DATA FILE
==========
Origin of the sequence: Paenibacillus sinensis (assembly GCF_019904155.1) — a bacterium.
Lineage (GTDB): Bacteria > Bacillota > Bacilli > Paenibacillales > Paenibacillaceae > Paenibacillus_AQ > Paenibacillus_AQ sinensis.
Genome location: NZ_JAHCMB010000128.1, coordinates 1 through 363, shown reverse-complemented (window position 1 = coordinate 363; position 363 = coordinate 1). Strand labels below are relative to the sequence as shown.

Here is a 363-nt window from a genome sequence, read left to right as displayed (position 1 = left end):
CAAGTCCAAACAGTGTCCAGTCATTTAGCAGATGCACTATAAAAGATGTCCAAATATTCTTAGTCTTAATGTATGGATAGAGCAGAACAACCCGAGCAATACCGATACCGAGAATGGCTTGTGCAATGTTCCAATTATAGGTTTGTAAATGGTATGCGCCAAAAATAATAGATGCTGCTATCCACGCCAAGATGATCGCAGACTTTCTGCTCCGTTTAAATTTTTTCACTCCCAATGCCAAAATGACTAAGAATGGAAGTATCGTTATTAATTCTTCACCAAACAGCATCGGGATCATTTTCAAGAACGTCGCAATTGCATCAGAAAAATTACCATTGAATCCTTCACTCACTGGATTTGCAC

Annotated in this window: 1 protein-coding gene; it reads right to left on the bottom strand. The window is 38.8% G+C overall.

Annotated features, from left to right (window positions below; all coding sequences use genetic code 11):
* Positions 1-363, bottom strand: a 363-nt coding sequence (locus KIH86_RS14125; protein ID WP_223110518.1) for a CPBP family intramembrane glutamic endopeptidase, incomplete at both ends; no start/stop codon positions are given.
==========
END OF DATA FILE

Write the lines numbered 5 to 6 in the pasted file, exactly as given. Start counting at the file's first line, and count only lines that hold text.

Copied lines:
CAAGTCCAAACAGTGTCCAGTCATTTAGCAGATGCACTATAAAAGATGTCCAAATATTCTTAGTCTTAATGTATGGATAGAGCAGAACAACCCGAGCAATACCGATACCGAGAATGGCTTGTGCAATGTTCCAATTATAGGTTTGTAAATGGTATGCGCCAAAAATAATAGATGCTGCTATCCACGCCAAGATGATCGCAGACTTTCTGCTCCGTTTAAATTTTTTCACTCCCAATGCCAAAATGACTAAGAATGGAAGTATCGTTATTAATTCTTCACCAAACAGCATCGGGATCATTTTCAAGAACGTCGCAATTGCATCAGAAAAATTACCATTGAATCCTTCACTCACTGGATTTGCAC

Annotated in this window: 1 protein-coding gene; it reads right to left on the bottom strand. The window is 38.8% G+C overall.